Can You Judge a Book by Its First Line?


You can’t judge a book by its cover, right? How about judging a book by its first line?

In recent weeks I’ve read four novels by different authors, all of them mysteries. In chronological order these books were first published in 1989, 1995, 1999, and 2002.

The Mystery BookshelfIf you were to decide to read just one of these books this year, based on the first line only, which would you pick? Here are the first lines for each, in random order.

#1: “A blizzard raged on the glacier.”

#2: “Three days before her death, my mother told me—these weren’t her last words, but they were pretty close—that my brother was still alive.”

#3: “God, I hate air travel.”

#4: “When they ask me to become President of the United States I’m going to say, ‘Except for Washington DC.'”

If you can identify the author and title for all four of these quotations, you deserve a free copy of each. Of course, we don’t always get what we deserve.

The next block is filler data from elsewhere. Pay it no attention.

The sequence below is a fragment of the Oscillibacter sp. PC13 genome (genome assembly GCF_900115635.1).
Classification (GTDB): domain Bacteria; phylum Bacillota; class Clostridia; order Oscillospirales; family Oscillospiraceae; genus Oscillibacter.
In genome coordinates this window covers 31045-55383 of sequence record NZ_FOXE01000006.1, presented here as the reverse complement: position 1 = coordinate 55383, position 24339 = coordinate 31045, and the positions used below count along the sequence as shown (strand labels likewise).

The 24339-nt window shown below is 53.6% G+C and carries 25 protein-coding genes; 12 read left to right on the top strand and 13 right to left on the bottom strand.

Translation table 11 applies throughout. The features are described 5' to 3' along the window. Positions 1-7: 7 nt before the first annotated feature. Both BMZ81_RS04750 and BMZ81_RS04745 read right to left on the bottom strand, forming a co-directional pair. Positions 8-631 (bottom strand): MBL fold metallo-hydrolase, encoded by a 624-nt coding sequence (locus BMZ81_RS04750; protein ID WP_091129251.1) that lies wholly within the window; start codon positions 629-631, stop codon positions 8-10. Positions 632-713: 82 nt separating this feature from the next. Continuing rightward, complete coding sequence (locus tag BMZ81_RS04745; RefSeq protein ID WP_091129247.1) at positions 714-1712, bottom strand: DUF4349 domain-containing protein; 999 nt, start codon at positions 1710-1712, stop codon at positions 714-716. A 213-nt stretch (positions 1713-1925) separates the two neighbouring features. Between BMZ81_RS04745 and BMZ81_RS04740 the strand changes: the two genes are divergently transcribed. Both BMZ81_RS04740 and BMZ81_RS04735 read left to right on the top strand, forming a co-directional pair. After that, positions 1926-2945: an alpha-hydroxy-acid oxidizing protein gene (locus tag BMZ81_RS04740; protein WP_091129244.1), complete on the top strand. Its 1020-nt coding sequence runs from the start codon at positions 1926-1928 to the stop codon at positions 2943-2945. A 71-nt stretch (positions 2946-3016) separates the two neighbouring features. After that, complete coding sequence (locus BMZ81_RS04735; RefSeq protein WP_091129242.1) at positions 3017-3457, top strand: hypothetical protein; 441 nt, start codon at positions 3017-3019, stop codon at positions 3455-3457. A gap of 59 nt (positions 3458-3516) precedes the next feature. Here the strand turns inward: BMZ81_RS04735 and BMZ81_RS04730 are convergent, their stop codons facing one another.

Maybe you can match quotations with year of publication?

Or maybe you can guess which of these books I liked most . . .

The irresistible image used here is from a Twitter site called “Mystery Bookshelf,” username @themysteryblog. Check it out.

[In two days, I’ll connect the dots.]

Advertisements

Novel Quotation—What University Professors Do


This quotation comes from the novel A Novel Bookstore, by Laurence Cossé. It speaks knowingly of the professor’s vocation.

‘That’s the way they are, those university professors,’ said Madame Huon, ‘they work one day a week.’ ‘One day!’ echoed Madame Antonioz. ‘You need at least two hours to get to Chambéry. If you take off an hour for lunch, that leaves half a day.’

We have been found out, I’m afraid!

%d bloggers like this: